April 1, 2011

Senate committee to vote on unionizing state-paid home health providers

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By Megan Poinski
Megan@MarylandReporter.com

The Senate Finance Committee is likely to vote today (Friday) on a controversial proposal to unionize independent home health care workers who are paid by the state — a proposal the committee has already rejected once.

The bill would allow a union to organize people who contract with the state to provide in-home care, mostly to individuals who are eligible for Medicaid. Gov. Martin O’Malley signed an executive order allowing these workers to unionize in 2007, and the bill would codify that agreement. Since the executive order was signed, about 1,500 of the approximately 4,500 contractors who qualify have chosen to be represented by the American Federation of State, County and Municipal Employees.

The bill was proposed in both chambers by the O’Malley administration. The Senate committee rejected the bill. But the House Appropriations Committee amended and passed the House version, and the full House of Delegates approved it last week, with a vote of 93-44.

Maryland Secretary of State John McDonough, right, with Gov. Martin O'Malley.

In the Finance Committee hearing on the House version Thursday, Maryland Secretary of State John McDonough was quick to point out the places where the bill had been amended. It clarifies that only independent contractors are able to unionize, and not home health care providers who work for agencies. It further says that contractors who choose not to join the union can be asked to pay the union a negotiated service fee, assessed on a sliding scale depending on how much work they do with the state.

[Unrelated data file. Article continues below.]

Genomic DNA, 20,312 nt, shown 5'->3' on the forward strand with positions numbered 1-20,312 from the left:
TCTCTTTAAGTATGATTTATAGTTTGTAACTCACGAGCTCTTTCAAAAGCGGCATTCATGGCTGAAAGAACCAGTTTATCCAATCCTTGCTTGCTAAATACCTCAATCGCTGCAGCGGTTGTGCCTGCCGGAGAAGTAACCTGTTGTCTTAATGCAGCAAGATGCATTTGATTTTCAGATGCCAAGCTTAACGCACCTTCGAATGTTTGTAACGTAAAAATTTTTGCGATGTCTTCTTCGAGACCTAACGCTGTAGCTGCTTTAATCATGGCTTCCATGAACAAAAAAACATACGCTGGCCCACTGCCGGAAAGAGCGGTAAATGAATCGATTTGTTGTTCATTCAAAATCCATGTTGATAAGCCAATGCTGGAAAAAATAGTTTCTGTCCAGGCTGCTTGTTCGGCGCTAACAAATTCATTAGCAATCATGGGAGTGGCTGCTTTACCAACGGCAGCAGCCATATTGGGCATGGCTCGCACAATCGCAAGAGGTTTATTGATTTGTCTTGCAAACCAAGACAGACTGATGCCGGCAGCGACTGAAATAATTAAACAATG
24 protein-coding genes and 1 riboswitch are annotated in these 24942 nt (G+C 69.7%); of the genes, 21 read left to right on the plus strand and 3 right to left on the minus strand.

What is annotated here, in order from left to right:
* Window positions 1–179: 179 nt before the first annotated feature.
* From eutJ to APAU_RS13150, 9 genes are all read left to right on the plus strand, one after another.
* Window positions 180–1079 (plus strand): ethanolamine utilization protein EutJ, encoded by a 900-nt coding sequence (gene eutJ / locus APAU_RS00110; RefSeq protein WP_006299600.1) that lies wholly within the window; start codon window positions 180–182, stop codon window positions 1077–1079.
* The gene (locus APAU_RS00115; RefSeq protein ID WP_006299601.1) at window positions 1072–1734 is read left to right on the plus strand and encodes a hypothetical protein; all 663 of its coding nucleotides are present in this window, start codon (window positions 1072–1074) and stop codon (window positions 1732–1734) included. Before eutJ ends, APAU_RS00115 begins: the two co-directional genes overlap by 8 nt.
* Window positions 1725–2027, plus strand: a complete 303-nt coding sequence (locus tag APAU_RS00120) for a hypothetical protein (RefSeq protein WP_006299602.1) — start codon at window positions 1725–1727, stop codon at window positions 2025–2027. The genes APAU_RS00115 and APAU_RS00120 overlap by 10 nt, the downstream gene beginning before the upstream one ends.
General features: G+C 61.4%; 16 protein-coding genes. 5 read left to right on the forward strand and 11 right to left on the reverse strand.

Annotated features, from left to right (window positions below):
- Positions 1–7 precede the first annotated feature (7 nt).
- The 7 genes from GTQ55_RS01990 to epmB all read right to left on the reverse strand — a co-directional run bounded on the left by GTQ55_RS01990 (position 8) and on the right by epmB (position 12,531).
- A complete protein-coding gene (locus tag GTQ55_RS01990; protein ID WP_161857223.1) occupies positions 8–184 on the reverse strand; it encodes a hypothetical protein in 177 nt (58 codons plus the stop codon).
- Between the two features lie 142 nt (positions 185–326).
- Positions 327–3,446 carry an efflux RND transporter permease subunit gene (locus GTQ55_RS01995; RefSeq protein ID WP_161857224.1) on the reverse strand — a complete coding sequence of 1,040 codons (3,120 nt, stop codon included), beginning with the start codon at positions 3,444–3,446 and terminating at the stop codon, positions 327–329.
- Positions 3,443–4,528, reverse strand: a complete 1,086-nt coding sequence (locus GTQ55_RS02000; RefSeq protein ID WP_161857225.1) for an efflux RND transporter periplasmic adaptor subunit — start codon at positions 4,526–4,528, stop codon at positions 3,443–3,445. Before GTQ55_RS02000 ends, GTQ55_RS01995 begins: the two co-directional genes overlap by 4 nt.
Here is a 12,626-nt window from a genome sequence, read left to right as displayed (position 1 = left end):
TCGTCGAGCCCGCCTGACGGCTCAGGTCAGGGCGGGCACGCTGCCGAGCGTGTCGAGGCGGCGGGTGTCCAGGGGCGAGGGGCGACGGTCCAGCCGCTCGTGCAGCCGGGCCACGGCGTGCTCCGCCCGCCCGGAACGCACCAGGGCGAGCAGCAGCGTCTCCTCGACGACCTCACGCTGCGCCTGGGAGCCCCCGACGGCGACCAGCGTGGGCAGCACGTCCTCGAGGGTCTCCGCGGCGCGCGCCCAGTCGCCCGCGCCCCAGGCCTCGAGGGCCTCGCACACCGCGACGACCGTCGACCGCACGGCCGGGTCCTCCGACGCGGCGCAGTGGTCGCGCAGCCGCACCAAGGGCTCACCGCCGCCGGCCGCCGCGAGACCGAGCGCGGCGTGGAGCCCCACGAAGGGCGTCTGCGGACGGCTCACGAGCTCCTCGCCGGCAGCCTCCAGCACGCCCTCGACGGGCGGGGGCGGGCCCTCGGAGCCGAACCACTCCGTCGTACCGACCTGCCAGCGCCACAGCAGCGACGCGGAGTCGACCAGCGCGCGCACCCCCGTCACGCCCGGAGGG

McDonough said this bill is very similar to one that codified the unionizing of state-paid day care providers that passed the General Assembly last year.

“If anything, this bill is much more strict,” he said.

According to testimony given by AFSCME representatives at the first hearing of the bill, the newly unionized workers have ratified a contract establishing a grievance process, a bill of rights, and a 4% raise for providers working in the state’s largest home health care program.

In the first hearing, the issue of employees having to pay fees to the union – regardless of whether they actually join – dominated much of the discussion, as it did on Thursday, too. The bill would allow members of the union to negotiate for a service fee to be paid by non-union members. However, no fee has been negotiated yet.

Sen. E.J. Pipkin, R- Upper Shore, asked McDonough about this scenario: If his elderly father were sick and qualified for Medicaid, and he wanted to take care of him full time, would he have to join a union or pay a service fee?

The answer, said McDonough, would be yes – as long as Pipkin accepted payment from the state to do it.

“Where does this stop, and where does the governor get the power to force me to join a union to help my dad?” Pipkin asked.

McDonough replied that this power is implicit in the state’s contract with each independent employee. The fact that home health care providers are getting paid by the state, he said, also allows for the governor to be able to exercise that kind of power.

Committee Chairman Sen. Thomas “Mac” Middleton, D- Charles County, said that he has been hearing complaints from people in the home health care industry since the beginning of his career in Annapolis, so it is no surprise that they are unionizing now.